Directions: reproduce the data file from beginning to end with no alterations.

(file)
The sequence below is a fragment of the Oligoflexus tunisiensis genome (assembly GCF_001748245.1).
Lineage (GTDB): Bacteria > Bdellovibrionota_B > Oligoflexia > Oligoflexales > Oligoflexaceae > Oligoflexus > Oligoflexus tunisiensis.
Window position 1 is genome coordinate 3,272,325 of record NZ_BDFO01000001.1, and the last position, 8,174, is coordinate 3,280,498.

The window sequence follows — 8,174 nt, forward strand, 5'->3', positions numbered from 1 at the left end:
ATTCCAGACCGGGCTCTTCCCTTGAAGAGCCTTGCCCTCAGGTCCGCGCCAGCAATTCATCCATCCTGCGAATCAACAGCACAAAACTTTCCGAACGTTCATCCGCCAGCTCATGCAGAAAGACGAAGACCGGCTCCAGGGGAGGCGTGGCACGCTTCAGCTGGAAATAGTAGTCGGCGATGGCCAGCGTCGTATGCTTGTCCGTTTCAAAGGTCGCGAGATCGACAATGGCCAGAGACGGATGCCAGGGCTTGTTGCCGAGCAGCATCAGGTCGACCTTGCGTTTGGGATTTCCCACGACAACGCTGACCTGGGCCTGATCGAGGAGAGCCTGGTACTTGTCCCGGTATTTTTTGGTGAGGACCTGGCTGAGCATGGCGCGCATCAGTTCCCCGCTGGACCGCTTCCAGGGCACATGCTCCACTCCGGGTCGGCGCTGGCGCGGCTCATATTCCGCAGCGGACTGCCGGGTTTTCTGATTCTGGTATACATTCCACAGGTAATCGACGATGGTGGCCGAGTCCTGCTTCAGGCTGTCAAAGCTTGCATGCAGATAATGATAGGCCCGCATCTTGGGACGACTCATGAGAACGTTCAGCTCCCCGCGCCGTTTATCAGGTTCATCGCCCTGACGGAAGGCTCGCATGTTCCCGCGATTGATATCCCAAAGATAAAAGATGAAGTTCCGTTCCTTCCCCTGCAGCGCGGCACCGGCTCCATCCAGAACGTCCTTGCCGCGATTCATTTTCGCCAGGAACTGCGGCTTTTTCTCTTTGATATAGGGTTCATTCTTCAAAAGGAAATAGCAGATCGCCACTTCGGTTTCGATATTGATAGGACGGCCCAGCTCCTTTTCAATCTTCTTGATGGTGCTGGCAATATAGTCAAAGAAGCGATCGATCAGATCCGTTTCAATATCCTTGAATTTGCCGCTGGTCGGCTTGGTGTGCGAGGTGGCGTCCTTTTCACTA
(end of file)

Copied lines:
The sequence below is a fragment of the Oligoflexus tunisiensis genome (assembly GCF_001748245.1).
Lineage (GTDB): Bacteria > Bdellovibrionota_B > Oligoflexia > Oligoflexales > Oligoflexaceae > Oligoflexus > Oligoflexus tunisiensis.
Window position 1 is genome coordinate 3,272,325 of record NZ_BDFO01000001.1, and the last position, 8,174, is coordinate 3,280,498.

The window sequence follows — 8,174 nt, forward strand, 5'->3', positions numbered from 1 at the left end:
ATTCCAGACCGGGCTCTTCCCTTGAAGAGCCTTGCCCTCAGGTCCGCGCCAGCAATTCATCCATCCTGCGAATCAACAGCACAAAACTTTCCGAACGTTCATCCGCCAGCTCATGCAGAAAGACGAAGACCGGCTCCAGGGGAGGCGTGGCACGCTTCAGCTGGAAATAGTAGTCGGCGATGGCCAGCGTCGTATGCTTGTCCGTTTCAAAGGTCGCGAGATCGACAATGGCCAGAGACGGATGCCAGGGCTTGTTGCCGAGCAGCATCAGGTCGACCTTGCGTTTGGGATTTCCCACGACAACGCTGACCTGGGCCTGATCGAGGAGAGCCTGGTACTTGTCCCGGTATTTTTTGGTGAGGACCTGGCTGAGCATGGCGCGCATCAGTTCCCCGCTGGACCGCTTCCAGGGCACATGCTCCACTCCGGGTCGGCGCTGGCGCGGCTCATATTCCGCAGCGGACTGCCGGGTTTTCTGATTCTGGTATACATTCCACAGGTAATCGACGATGGTGGCCGAGTCCTGCTTCAGGCTGTCAAAGCTTGCATGCAGATAATGATAGGCCCGCATCTTGGGACGACTCATGAGAACGTTCAGCTCCCCGCGCCGTTTATCAGGTTCATCGCCCTGACGGAAGGCTCGCATGTTCCCGCGATTGATATCCCAAAGATAAAAGATGAAGTTCCGTTCCTTCCCCTGCAGCGCGGCACCGGCTCCATCCAGAACGTCCTTGCCGCGATTCATTTTCGCCAGGAACTGCGGCTTTTTCTCTTTGATATAGGGTTCATTCTTCAAAAGGAAATAGCAGATCGCCACTTCGGTTTCGATATTGATAGGACGGCCCAGCTCCTTTTCAATCTTCTTGATGGTGCTGGCAATATAGTCAAAGAAGCGATCGATCAGATCCGTTTCAATATCCTTGAATTTGCCGCTGGTCGGCTTGGTGTGCGAGGTGGCGTCCTTTTCACTA